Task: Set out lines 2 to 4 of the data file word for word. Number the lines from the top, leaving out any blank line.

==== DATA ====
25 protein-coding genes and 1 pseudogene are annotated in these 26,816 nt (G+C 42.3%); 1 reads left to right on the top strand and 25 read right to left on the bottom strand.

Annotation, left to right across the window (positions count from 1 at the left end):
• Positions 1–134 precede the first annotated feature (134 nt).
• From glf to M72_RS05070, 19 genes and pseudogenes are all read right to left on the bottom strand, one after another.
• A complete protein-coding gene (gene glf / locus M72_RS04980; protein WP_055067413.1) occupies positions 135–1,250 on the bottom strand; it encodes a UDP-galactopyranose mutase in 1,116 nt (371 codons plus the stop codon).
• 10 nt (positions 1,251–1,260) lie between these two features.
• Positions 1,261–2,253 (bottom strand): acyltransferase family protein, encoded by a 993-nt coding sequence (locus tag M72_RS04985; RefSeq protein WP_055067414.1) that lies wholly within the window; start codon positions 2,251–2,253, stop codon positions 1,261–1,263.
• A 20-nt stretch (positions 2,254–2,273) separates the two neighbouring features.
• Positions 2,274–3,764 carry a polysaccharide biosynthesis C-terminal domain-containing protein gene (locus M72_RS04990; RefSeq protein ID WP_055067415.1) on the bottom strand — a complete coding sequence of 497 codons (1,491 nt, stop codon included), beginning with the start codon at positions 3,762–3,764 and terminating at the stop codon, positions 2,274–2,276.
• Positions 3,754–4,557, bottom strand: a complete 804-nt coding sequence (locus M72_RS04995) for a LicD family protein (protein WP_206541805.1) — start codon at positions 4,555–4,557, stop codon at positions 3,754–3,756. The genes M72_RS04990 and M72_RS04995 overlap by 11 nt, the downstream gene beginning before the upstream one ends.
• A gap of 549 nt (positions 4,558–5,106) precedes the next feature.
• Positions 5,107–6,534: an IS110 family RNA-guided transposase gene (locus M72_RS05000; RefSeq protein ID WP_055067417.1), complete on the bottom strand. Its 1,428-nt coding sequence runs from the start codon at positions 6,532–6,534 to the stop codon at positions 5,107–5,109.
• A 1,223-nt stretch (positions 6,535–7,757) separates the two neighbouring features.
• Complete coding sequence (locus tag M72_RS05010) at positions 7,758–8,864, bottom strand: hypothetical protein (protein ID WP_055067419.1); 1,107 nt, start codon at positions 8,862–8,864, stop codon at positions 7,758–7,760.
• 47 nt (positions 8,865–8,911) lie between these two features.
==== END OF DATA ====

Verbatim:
Annotation, left to right across the window (positions count from 1 at the left end):
• Positions 1–134 precede the first annotated feature (134 nt).
• From glf to M72_RS05070, 19 genes and pseudogenes are all read right to left on the bottom strand, one after another.